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Gap in research means millions living with long-term consequences of cancer: work needed in ten key areas

Millions of people are living with the long-term consequences of cancer and its treatment, but currently there is very little research on the problems they face and how these can be tackled, according to the UK’s National Cancer Research Institute (NCRI).

Thanks to successes in research on diagnosing and treating cancer, more people are living longer with cancer and with the lasting side-effects of treatments. In the UK alone there were 2.5 million people alive following a cancer diagnosis in 2015 and this is predicted to rise to four million by 2030.
This growing population report side-effects that seriously affect their quality of life, but a combination of a shortage of funding, a lack of clear direction and relatively few researchers with expertise in this area have left a gap in cancer research.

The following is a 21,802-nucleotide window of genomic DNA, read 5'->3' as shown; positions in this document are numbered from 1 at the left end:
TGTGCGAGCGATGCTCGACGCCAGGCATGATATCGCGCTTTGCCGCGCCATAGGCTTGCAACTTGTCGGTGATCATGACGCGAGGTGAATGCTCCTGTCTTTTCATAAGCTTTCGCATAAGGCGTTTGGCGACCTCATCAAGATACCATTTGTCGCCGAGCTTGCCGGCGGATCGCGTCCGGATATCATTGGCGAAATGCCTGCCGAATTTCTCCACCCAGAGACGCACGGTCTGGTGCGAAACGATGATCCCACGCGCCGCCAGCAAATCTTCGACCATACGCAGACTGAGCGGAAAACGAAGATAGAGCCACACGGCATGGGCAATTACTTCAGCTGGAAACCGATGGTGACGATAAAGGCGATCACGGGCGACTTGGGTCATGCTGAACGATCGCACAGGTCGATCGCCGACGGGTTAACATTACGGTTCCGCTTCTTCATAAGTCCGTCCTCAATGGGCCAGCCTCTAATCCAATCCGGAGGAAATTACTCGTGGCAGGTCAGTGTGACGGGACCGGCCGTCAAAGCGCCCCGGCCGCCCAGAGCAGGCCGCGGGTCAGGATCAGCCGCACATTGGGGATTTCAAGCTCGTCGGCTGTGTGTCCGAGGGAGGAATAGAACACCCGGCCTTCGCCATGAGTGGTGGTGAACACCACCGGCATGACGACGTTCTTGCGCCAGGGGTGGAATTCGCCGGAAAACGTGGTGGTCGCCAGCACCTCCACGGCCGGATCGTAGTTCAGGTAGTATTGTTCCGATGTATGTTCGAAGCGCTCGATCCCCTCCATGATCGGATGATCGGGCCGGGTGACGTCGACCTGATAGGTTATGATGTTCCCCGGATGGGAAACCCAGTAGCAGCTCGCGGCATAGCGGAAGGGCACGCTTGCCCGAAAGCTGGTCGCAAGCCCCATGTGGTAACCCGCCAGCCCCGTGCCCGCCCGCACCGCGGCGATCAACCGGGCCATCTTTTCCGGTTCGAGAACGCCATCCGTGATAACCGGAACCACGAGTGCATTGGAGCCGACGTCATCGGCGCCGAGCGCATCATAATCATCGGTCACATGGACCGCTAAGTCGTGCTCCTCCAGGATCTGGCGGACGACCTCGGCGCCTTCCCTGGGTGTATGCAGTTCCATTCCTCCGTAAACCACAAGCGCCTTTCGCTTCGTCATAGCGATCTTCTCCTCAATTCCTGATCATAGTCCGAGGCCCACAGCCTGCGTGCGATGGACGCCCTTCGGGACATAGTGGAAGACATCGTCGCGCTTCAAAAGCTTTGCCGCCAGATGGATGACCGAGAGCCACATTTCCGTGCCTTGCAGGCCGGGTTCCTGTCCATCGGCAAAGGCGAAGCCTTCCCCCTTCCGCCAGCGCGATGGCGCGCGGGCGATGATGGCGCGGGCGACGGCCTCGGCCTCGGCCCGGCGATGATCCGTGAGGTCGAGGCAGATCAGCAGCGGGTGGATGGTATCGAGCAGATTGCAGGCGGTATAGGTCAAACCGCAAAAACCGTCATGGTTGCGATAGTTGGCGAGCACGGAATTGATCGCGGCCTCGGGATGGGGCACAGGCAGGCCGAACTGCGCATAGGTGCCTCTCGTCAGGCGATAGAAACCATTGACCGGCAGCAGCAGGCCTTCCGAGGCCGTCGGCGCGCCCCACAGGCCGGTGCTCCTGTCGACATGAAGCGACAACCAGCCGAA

New research presented at the 2018 NCRI Cancer Conference suggests that the issues faced by millions of people living with and beyond cancer could be identified and addressed with a set of ten new research priorities.

The new priorities have been developed by cancer patients, carers, doctors and nurses. Key questions include: how can treatment side-effects, such as fatigue, be prevented or managed; what is the impact on mental health; can lifestyle changes restore patients’ health; and can we predict who will experience side effects?

See the full list of priorities here>

The NCRI is now working with funders, researchers and the UK’s NHS to translate these priorities into research and patient benefit. They will be working to stimulate funded research programmes that can make much-needed progress in improving health and quality of life for those people living with the consequences of cancer.

HSC R&D Division is an NCRI Partner.

For full NCRI press release>